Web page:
Fix comes on the heels of the patch for Java vulnerability.
After Oracle released a patch to fix a critical vulnerability in their Java software, Microsoft has come out with their own emergency update for users of Internet Explorer (versions 6, 7, and 8). While the two issues are not related, they are both serious, and affected users should update their software as soon as possible.
Here is what Micosoft had to say:
The majority of customers have automatic updates enabled and will not need to take any action because protections will be downloaded and installed automatically. For those manually updating, we strongly encourage you to apply this update as quickly as possible.
If you previously applied the Fix it offered through the advisory, you do not need to uninstall it before applying the security update released today. However, the Fix it is no longer needed after the security update is installed, so we are recommending that you uninstall it after you have applied the update to your system.
After learning of this vulnerability late last month, Microsoft offered a temporary ‘Fix it’ solution, saying that they had “seen only a limited number of attacks through an issue in Internet Explorer 6-8”, but apparently today beefed up the ‘Fix it’ solution to a more robust security update because “the potential exists that more customers could be affected”.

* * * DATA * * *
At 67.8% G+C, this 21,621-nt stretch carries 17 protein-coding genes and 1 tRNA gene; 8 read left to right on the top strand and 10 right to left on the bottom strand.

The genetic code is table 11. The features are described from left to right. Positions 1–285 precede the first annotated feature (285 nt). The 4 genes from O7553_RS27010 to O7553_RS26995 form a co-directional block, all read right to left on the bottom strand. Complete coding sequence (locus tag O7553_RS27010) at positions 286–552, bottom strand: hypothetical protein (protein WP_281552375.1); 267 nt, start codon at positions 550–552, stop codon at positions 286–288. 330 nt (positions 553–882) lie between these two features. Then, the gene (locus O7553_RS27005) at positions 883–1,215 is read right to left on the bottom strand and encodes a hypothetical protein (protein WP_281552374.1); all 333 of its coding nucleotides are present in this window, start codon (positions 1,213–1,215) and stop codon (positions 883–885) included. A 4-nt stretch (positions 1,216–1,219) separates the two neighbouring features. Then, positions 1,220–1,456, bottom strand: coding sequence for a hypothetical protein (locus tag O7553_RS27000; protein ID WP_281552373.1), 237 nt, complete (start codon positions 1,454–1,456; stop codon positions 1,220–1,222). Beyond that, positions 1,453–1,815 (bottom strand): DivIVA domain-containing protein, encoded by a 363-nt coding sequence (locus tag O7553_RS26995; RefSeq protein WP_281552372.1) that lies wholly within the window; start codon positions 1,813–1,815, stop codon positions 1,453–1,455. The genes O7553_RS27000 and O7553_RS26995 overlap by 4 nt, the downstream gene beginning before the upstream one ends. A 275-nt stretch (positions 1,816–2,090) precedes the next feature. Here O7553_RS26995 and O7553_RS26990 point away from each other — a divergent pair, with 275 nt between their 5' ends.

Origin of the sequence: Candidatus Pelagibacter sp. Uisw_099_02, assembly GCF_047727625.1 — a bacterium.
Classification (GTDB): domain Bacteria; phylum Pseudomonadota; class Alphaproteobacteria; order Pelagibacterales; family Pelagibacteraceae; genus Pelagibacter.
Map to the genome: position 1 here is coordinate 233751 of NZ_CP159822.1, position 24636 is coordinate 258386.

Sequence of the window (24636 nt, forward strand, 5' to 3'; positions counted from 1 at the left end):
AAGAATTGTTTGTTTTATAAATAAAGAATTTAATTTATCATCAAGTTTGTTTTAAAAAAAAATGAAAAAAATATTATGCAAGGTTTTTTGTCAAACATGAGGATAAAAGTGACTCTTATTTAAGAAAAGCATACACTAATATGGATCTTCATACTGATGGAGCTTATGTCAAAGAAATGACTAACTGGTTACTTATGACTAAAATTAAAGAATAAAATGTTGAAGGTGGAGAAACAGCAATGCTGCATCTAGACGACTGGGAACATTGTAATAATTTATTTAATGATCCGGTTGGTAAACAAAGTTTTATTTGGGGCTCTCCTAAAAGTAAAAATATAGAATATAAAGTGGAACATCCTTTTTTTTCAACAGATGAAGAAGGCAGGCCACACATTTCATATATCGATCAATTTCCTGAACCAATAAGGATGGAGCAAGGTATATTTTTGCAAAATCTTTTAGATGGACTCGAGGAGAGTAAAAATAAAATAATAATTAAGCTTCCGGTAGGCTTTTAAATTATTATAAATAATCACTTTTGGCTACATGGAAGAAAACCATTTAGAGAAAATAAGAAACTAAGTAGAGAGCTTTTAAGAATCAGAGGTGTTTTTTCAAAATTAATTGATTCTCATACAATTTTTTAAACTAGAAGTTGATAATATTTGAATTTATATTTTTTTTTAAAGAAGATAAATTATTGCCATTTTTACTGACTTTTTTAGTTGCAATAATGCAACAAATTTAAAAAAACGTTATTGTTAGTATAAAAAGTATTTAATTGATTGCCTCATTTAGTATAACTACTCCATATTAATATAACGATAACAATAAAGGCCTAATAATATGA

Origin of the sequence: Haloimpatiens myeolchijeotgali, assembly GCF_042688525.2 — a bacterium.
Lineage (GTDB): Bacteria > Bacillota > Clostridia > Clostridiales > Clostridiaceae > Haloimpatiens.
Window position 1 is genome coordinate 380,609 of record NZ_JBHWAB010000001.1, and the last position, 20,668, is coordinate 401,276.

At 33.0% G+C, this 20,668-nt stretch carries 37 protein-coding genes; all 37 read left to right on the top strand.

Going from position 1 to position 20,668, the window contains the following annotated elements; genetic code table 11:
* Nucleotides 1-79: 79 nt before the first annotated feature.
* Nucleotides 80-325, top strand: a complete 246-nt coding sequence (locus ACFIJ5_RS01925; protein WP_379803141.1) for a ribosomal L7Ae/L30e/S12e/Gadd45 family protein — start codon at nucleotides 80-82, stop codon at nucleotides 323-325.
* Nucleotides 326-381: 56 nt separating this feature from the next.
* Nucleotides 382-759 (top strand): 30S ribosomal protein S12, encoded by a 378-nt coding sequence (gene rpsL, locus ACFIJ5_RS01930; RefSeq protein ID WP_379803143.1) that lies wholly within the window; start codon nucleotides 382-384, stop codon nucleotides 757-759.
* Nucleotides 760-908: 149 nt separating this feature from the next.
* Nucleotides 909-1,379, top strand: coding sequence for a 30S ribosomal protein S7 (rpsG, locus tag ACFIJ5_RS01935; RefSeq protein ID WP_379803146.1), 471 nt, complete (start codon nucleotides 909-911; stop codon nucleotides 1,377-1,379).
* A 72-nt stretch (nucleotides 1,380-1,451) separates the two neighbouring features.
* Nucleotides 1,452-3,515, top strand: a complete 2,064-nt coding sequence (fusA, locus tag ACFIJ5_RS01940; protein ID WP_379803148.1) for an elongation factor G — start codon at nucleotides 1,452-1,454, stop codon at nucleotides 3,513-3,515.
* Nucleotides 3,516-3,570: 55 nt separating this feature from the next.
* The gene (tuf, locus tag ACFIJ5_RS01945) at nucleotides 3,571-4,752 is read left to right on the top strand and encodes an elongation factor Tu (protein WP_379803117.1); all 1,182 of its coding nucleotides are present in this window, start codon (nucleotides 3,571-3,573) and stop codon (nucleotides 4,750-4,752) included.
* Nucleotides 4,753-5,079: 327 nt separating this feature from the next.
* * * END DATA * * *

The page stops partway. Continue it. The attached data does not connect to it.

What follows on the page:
It is unclear at this point why this update was not included in last week’s Patch Tuesday, (Microsoft’s regularly scheduled, 2nd Tuesday of the month, update release). It could simply be that it was not ready, or it could be that exploitation of this vulnerability is suddenly getting more widespread.
Either way, if you are using Internet Explorer on Windows XP, and do not have automatic updates turned on, please grab the update from Microsoft and install it. If you have automatic updates turned on, your computer will grab it well…automatically.
Users of Internet Explorer versions 9 and 10, and thus Windows 7 and 8 users, are not affected. The newer versions of IE run only on the newer versions of Windows — strong evidence perhaps that Microsoft’s newer operating systems are more secure?
That sounds like another post entirely. In the meantime, if today has taught us anything, it is that the best thing you can do to protect your computer is to make sure you keep it updated.